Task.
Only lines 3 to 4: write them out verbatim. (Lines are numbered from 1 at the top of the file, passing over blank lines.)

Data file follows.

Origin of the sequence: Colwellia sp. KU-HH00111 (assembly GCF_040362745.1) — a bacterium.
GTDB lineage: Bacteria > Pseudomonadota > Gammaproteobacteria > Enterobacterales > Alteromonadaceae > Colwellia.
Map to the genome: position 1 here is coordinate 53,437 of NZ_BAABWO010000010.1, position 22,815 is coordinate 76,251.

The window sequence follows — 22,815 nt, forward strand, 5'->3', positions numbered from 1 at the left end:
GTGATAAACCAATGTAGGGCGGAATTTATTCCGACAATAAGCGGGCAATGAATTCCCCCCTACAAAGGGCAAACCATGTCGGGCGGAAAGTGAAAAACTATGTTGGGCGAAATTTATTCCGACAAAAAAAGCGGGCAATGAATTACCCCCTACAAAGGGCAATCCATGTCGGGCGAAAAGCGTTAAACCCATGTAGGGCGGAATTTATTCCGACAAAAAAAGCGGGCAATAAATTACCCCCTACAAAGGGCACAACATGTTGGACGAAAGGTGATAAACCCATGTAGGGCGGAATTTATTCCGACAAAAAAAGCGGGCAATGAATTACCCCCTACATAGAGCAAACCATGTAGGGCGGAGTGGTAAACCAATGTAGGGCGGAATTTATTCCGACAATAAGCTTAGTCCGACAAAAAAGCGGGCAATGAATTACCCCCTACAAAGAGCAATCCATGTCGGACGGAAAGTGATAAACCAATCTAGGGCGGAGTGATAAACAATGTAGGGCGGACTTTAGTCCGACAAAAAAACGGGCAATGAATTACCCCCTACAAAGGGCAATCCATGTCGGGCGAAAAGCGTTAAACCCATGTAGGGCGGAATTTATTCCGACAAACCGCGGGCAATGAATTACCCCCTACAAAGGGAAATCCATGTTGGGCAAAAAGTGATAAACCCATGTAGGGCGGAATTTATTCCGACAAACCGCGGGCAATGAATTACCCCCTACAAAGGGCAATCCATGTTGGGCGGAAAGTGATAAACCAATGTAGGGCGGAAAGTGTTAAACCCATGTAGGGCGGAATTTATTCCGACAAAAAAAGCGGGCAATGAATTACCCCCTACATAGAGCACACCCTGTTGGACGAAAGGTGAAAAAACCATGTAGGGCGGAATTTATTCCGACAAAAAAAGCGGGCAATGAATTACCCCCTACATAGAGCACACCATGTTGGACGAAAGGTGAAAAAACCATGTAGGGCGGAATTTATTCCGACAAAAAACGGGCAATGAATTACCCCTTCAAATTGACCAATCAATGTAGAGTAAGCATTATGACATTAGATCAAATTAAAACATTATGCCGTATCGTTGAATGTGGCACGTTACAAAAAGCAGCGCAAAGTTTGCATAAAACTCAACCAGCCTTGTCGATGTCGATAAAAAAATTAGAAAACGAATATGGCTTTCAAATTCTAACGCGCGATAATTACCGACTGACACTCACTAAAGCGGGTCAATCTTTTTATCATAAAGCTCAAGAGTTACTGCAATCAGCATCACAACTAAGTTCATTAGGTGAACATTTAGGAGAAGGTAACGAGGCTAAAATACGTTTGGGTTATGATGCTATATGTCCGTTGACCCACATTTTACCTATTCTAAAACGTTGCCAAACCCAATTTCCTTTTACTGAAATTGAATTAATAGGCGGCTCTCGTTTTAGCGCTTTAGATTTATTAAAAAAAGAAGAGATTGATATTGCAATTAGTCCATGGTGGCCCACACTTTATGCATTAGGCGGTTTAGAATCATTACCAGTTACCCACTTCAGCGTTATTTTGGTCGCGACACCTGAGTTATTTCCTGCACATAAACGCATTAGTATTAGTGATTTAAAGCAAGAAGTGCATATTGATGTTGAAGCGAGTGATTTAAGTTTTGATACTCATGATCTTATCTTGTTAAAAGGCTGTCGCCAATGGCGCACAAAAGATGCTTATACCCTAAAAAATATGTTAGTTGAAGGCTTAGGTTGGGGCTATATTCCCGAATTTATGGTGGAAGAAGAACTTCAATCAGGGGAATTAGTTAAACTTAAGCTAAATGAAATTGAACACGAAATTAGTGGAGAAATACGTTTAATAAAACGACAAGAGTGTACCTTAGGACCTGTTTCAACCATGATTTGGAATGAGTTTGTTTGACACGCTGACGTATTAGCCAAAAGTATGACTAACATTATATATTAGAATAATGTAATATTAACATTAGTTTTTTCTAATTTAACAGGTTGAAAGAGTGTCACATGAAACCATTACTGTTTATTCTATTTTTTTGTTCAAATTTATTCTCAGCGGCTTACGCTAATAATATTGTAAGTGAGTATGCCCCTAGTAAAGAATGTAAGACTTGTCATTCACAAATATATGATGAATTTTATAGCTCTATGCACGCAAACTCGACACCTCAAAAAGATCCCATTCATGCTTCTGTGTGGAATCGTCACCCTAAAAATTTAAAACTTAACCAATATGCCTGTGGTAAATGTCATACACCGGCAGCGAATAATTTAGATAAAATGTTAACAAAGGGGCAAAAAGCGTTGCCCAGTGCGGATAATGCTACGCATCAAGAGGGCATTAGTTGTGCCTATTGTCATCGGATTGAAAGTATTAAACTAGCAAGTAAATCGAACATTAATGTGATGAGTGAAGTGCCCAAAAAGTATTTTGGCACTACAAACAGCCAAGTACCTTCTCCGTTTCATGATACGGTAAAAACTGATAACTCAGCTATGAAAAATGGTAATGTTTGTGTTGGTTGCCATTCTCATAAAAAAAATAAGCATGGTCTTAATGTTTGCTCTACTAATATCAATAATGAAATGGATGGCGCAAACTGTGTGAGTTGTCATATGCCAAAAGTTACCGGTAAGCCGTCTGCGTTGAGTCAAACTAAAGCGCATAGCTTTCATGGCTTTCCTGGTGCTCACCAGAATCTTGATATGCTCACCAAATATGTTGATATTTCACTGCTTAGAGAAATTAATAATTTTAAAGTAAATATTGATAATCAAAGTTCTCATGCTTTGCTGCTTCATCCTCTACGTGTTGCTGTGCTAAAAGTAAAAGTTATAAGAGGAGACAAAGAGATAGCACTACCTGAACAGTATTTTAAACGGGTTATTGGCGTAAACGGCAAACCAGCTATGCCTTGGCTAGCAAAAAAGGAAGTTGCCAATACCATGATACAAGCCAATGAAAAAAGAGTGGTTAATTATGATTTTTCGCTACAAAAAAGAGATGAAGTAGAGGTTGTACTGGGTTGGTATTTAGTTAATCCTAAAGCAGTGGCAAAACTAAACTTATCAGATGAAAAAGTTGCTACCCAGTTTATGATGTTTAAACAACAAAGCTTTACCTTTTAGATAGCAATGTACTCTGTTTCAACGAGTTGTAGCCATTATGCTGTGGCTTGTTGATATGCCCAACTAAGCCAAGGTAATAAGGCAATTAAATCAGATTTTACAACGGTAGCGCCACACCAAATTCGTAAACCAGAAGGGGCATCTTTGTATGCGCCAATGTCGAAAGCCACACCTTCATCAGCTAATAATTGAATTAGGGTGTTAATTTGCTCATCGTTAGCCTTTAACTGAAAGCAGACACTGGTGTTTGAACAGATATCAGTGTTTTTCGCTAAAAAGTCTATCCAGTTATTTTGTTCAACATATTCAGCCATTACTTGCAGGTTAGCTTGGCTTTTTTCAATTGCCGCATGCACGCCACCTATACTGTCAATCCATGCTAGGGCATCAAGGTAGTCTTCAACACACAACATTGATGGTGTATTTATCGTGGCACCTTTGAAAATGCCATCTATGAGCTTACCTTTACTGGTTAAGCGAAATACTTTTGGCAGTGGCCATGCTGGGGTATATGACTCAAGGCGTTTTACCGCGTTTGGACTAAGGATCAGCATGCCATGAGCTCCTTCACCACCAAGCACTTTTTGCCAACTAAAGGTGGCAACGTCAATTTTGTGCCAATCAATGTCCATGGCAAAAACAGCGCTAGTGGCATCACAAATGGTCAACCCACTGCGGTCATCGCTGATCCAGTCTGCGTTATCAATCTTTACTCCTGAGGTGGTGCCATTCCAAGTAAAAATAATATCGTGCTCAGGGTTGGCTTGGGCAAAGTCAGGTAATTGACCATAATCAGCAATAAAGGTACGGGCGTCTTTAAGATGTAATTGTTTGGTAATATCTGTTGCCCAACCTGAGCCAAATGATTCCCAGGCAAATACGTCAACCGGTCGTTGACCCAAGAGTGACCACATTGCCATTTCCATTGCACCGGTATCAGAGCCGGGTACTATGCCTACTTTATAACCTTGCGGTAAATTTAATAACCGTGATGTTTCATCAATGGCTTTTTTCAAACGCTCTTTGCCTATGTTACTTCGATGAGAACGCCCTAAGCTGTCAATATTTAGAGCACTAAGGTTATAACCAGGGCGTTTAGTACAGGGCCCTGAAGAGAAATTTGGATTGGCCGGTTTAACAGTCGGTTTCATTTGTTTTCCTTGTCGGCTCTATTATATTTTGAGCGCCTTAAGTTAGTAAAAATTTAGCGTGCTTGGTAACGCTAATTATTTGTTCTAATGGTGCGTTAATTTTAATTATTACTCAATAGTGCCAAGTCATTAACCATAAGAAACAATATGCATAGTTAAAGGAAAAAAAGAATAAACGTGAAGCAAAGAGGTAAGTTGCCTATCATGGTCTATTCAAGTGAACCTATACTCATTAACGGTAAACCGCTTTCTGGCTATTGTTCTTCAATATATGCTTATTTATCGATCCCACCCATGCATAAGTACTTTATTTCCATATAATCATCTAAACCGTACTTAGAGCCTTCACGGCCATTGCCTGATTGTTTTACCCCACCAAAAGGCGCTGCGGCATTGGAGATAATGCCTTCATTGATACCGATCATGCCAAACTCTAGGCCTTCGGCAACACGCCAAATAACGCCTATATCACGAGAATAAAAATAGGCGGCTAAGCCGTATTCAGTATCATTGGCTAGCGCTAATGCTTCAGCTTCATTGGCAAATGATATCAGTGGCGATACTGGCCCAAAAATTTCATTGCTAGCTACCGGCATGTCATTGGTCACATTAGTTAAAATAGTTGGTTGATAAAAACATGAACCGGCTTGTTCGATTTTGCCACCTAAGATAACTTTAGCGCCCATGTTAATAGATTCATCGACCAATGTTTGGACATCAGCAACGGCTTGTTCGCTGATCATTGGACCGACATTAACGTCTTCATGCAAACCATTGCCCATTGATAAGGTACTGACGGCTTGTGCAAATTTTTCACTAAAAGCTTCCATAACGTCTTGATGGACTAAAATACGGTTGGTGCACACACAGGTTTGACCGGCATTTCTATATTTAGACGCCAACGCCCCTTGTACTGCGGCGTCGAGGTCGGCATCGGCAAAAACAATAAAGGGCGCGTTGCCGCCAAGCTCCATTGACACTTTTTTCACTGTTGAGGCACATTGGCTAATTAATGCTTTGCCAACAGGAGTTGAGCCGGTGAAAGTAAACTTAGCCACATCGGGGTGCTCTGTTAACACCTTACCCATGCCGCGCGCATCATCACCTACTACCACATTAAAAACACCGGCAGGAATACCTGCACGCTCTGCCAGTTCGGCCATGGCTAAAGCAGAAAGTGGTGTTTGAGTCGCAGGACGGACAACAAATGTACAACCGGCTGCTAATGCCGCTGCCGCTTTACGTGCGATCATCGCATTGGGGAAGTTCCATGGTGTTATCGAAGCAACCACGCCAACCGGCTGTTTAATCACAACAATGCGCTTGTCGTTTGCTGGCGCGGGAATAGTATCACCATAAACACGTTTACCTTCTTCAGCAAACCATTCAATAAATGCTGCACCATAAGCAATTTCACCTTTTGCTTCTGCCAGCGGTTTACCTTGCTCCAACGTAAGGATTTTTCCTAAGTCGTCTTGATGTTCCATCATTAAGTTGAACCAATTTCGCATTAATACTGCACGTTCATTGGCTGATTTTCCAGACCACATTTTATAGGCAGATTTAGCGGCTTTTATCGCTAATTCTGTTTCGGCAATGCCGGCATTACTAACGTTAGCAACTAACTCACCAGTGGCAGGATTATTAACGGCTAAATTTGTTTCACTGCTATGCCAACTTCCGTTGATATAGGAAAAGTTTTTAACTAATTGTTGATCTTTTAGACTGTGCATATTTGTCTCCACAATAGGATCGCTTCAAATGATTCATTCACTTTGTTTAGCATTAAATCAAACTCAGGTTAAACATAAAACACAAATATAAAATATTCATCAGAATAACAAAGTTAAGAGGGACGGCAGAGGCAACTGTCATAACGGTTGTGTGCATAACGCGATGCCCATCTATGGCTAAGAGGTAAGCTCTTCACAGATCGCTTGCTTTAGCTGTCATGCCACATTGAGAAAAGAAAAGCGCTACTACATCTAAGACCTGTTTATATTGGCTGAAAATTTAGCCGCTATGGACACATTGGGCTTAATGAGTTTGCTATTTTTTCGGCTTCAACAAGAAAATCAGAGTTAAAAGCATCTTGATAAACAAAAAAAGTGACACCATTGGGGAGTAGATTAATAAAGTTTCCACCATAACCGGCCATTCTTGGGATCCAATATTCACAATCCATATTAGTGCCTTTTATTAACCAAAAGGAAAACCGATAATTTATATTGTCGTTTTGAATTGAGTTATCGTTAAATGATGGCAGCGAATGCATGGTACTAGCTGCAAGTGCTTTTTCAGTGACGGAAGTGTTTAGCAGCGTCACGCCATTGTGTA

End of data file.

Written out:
Map to the genome: position 1 here is coordinate 53,437 of NZ_BAABWO010000010.1, position 22,815 is coordinate 76,251.

The window sequence follows — 22,815 nt, forward strand, 5'->3', positions numbered from 1 at the left end: